Tales of Tasmania: Noel Carter

By the age of eighteen he had accomplished what every player strives for, but only few achieve. From humble beginnings as a kid from the small community of Gunns Plains on Tasmania’s North-West Coast, Noel Carter went on to be a rising star at the VFL’s most powerful club and one of the biggest names in Western Australian football. A tough and determined customer, the tenacious rover won premierships at Richmond and South Fremantle during his fifteen years of senior football. Earlier this week, he joined me to relive some of the high points of his decorated career and to share his thoughts about Tasmanian football in 2018.

Known for being a willing competitor, the defining characteristic of Carter’s game was his attack on the ball – winning the physical contest was the number one objective, everything else was secondary. However, it was not his time spent in the Ulverstone seniors as a sixteen year old that gave him a hardened edge, but rather the games he played whilst in primary school.  ‘I think I developed my resolve and determination as a grade 3 student at Preston primary school playing against the grade 6s. As a junior I played up several age groups’, Carter said. Indeed, it was this determination from a young age that led to great rewards. By the end of the 1972 season, the now seventeen year old Carter had played two full seasons for the Robins, putting forward some impressive displays. This culminated in a senior best and fairest award and All-Australian Schoolboy honours. Despite this, he was left out of the Tasmanian senior side, something that still puzzles Carter to this very day – ‘You need to ask the selectors. They picked a half-back flanker to rove and I had done pretty well in the all the trial games’, he said.

Early on, it was clear that Carter was capable of great achievements. In 1969, two years prior to playing his first senior game, Richmond signed him as a fourteen year old following the Perth Schoolboys carnival. ‘Schwabbie (Alan Schwab) came to Gunns Plains for dad’s signature because I was too young to sign anything. Mum cooked a beautiful roast and the rest is history’, he said. While still playing for Ulverstone, Carter would travel to Melbourne during the school holidays to train at Punt Road Oval, a ground that played host to a number of Tasmanian icons – names like Hart, Stewart and Sproule. These stars from his home State were not the only names that inspired the young man. The squad also boasted further champions, such as Bartlett, Bourke and Clay. ‘I don’t think you ever forget those first few hours/days at any club. I was in awe when I walked into the Ulverstone sheds, the same applied when I walked into Punt Road’, Carter said. Making it to Richmond was not as clear cut of a transition as it seemed, though.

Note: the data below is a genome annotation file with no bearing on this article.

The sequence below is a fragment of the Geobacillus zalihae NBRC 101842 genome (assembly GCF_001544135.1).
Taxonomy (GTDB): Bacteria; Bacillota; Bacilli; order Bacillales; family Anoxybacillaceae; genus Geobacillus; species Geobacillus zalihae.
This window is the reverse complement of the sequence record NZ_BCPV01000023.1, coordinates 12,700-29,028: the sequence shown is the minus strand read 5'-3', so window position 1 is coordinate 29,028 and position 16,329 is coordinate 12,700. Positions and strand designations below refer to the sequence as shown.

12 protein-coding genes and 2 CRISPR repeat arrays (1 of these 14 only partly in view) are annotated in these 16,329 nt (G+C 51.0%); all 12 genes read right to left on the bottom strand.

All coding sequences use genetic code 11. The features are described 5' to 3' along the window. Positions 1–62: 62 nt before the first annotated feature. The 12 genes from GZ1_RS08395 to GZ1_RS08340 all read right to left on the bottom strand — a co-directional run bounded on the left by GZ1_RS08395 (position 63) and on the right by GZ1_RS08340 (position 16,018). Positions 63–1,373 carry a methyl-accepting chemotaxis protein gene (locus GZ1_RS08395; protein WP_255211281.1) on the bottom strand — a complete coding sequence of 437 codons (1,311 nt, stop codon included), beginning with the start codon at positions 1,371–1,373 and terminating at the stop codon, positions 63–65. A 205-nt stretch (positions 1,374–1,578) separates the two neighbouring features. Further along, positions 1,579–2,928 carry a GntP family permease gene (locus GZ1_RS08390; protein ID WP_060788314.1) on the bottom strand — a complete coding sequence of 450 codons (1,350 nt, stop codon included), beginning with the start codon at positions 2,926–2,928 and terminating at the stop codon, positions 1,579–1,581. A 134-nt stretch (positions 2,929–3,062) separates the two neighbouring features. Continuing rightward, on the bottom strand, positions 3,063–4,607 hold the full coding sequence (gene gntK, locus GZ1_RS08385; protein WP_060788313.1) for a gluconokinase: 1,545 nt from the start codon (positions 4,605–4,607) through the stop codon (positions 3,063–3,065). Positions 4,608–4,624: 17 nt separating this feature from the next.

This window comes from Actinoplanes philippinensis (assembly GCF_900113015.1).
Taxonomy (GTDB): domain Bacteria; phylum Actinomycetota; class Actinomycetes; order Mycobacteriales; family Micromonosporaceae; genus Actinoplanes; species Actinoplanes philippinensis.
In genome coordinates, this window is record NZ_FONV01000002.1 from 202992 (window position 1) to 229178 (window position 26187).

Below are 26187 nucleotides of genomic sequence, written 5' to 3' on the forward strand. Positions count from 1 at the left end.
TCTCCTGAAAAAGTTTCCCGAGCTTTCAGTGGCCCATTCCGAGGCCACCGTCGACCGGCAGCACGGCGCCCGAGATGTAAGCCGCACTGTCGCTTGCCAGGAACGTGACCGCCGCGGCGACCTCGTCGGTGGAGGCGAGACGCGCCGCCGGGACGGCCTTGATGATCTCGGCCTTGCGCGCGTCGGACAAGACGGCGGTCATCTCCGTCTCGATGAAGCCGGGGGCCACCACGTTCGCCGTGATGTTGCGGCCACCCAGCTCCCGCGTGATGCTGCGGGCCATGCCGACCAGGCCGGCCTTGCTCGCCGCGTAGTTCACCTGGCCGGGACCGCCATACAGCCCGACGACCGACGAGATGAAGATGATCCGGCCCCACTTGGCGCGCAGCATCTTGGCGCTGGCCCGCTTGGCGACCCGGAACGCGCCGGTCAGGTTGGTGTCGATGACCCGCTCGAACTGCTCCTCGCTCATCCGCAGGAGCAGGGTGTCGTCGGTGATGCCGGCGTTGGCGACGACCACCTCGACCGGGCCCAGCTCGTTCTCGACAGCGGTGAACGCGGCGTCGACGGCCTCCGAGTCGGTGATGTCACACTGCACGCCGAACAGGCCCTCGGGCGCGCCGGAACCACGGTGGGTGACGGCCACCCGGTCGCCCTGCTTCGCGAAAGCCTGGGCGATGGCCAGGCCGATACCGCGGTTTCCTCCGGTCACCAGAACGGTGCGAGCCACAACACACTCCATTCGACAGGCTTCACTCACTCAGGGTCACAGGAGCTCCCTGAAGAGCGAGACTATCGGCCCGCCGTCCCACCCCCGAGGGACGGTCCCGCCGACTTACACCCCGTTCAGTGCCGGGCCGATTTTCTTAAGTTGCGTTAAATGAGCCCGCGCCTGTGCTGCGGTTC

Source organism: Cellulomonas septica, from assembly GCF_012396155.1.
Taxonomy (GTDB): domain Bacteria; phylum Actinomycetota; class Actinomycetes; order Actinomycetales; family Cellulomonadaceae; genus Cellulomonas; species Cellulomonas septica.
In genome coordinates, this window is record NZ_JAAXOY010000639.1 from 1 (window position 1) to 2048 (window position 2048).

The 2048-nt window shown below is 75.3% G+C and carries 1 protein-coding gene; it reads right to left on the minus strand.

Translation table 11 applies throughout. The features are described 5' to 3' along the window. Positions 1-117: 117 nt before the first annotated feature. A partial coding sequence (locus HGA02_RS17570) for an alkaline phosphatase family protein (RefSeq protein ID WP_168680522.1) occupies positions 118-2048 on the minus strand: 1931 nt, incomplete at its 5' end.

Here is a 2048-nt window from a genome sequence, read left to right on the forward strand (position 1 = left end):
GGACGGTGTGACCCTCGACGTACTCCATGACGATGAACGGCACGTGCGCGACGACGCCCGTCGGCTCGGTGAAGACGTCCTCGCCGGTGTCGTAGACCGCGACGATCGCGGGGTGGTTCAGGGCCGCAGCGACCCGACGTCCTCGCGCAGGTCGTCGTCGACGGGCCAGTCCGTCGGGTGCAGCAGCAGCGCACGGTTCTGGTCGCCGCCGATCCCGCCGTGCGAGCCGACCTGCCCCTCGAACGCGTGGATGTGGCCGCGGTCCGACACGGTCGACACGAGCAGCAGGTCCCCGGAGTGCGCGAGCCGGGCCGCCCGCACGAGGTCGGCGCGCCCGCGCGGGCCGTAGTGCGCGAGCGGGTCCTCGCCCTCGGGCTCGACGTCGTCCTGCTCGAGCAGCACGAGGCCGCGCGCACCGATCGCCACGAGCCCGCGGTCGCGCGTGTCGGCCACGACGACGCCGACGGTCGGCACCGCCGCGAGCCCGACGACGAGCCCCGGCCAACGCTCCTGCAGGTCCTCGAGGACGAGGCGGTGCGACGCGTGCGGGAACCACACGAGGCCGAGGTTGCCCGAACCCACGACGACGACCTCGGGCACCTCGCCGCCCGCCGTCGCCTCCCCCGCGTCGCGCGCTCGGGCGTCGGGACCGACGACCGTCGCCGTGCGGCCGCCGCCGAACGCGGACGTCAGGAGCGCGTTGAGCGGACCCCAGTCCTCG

In February 1973, Carter had shifted across Bass Strait to Melbourne to start pre-season with the Tigers and, by his own admission had performed well in the scratch matches. Back in Tasmania, it was clear that his home club was not going to give the young star up without a fight. ‘Ulverstone and Richmond could not agree on my clearance so I missed the first seven games of the VFL season. Once both clubs had reached an agreement I went back to Ulverstone and played two games in that ’73 season while the clearance went through’, he said. Such a set-back only made the young man hungrier and desperate to make an immediate impact. What followed was simply remarkable. After playing four of the last five games of season 1973, the eighteen year old Noel Carter found himself etched in the history books of the VFL forever, as a premiership player under the legendary Tom Hafey. It is a feat that he still looks back on with a level of shock- ‘I was determined to do well, but it wasn’t in my wildest dreams to be a premiership player at the time’, Carter said.

Noel Carter listens intently to coach Tom Hafey during an in-game address. Picture: Google Images.

While it was a great initiation to the VFL, the dream start did not last and by 1977, Carter found himself on the fringes at Richmond. A young rover by the name of Dale Weightman was making waves and was seen as a high priority by club secretary, Graeme Richmond. As one door closed, another was to open straight away. Carter’s Former team mate, Mal Brown, a close associate of (Graeme) Richmond had been appointed South Fremantle coach in 1978, meaning that there was a push for Carter to head to Western Australia. ‘I wasn’t too disappointed as I was only going for a year and I thought a new opportunity in the VFL would arise. Various overtures were made to the secretary at Richmond for the ’79 season, but they were simply nestled at the bottom of the “in tray”‘, he said. Little did he know that the move West would be one of great opportunity and rejuvenation.